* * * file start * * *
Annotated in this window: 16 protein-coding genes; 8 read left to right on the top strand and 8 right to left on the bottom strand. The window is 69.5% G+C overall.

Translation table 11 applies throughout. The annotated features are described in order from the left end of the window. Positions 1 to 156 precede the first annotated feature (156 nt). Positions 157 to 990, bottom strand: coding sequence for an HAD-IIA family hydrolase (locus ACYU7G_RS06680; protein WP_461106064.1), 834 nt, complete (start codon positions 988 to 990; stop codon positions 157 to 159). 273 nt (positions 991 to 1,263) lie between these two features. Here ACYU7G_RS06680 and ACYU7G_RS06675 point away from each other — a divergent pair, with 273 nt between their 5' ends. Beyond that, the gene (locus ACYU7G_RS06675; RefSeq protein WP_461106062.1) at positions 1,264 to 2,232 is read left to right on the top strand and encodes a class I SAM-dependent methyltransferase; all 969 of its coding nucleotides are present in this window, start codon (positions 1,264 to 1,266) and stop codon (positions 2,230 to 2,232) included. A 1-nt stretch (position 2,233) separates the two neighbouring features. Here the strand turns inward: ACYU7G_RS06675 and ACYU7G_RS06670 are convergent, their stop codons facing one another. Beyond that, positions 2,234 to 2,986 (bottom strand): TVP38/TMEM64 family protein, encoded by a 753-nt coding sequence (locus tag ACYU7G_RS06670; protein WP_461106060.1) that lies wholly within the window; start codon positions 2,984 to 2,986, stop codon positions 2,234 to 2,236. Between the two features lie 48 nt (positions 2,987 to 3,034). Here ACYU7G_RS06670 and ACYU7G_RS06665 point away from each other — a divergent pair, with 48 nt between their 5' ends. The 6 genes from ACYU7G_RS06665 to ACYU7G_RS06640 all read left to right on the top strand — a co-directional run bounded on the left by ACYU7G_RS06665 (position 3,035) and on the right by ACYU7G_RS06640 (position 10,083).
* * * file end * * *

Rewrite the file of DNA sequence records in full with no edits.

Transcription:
Annotated in this window: 16 protein-coding genes; 8 read left to right on the top strand and 8 right to left on the bottom strand. The window is 69.5% G+C overall.

Translation table 11 applies throughout. The annotated features are described in order from the left end of the window. Positions 1 to 156 precede the first annotated feature (156 nt). Positions 157 to 990, bottom strand: coding sequence for an HAD-IIA family hydrolase (locus ACYU7G_RS06680; protein WP_461106064.1), 834 nt, complete (start codon positions 988 to 990; stop codon positions 157 to 159). 273 nt (positions 991 to 1,263) lie between these two features. Here ACYU7G_RS06680 and ACYU7G_RS06675 point away from each other — a divergent pair, with 273 nt between their 5' ends. Beyond that, the gene (locus ACYU7G_RS06675; RefSeq protein WP_461106062.1) at positions 1,264 to 2,232 is read left to right on the top strand and encodes a class I SAM-dependent methyltransferase; all 969 of its coding nucleotides are present in this window, start codon (positions 1,264 to 1,266) and stop codon (positions 2,230 to 2,232) included. A 1-nt stretch (position 2,233) separates the two neighbouring features. Here the strand turns inward: ACYU7G_RS06675 and ACYU7G_RS06670 are convergent, their stop codons facing one another. Beyond that, positions 2,234 to 2,986 (bottom strand): TVP38/TMEM64 family protein, encoded by a 753-nt coding sequence (locus tag ACYU7G_RS06670; protein WP_461106060.1) that lies wholly within the window; start codon positions 2,984 to 2,986, stop codon positions 2,234 to 2,236. Between the two features lie 48 nt (positions 2,987 to 3,034). Here ACYU7G_RS06670 and ACYU7G_RS06665 point away from each other — a divergent pair, with 48 nt between their 5' ends. The 6 genes from ACYU7G_RS06665 to ACYU7G_RS06640 all read left to right on the top strand — a co-directional run bounded on the left by ACYU7G_RS06665 (position 3,035) and on the right by ACYU7G_RS06640 (position 10,083).